Our life is full of questions each day.
- What time are you getting home?
- When will the project be completed?
- Would you like a dipping sauce with your fries?
- Should I go to bed now or read until I fall asleep?
- Why am I stuck in this relationship?
- What would it have been like had I worked a little harder when I was younger?
- Why did I invest in that?
- Is that the best you can do?
- How did I get so lucky to be in this situation?
Typically we think of the purpose of a question is to receive an answer. But many of the questions we ask are so subliminal, we don’t even recognize it for what it is. They are such a natural part of who we are that we are not cognizant of what we are doing, but it happens even hundreds of times a day.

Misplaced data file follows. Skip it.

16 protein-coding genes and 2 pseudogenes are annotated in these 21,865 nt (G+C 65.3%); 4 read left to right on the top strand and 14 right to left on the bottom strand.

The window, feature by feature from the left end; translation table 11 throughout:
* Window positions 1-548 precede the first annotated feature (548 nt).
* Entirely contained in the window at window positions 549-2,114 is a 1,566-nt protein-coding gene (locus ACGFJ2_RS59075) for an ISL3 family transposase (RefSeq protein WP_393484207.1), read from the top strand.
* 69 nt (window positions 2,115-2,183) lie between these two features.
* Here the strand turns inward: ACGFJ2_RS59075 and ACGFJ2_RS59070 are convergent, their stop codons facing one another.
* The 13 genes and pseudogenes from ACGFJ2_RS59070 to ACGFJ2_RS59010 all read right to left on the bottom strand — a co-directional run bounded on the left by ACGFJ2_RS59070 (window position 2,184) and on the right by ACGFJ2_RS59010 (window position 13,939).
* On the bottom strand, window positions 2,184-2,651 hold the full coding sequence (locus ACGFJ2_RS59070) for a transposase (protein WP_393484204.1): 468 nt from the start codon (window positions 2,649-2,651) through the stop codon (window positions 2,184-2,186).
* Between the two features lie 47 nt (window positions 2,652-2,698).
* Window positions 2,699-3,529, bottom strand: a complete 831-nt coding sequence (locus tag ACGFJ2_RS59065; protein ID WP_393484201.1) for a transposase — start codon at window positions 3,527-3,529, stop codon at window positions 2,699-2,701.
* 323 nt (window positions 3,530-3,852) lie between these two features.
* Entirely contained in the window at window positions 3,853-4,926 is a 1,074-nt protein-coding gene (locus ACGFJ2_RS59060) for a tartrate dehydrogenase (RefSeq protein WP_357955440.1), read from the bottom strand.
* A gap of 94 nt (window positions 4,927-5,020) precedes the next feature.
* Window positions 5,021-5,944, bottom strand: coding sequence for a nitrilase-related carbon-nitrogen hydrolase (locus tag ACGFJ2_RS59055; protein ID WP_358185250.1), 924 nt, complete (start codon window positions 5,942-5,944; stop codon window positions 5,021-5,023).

Each time we ask we have the opportunity to learn. So we should recognize that we don’t expect an answer from all of the questions we ask. They are questions that are not looking for an answer. They serve a different purpose altogether.
Take for example, “How did I get so lucky to be in this situation?” When we ask ourselves this question, we aren’t really looking for an answer, but for an affirmation or an emotional validation of our feelings. We don’t expect a little angel to appear on our shoulder and answer with, “Because you have been a good little boy/girl.” Rather, we use it to recognize our situation.
In fact, in the list of questions above, only the first four have a definite answer. The remaining questions serve as more of this recognition of our circumstances without ever expecting a real answer of ourselves or of another. They are validation questions.
This is another reason we ask questions – to recognize our feelings.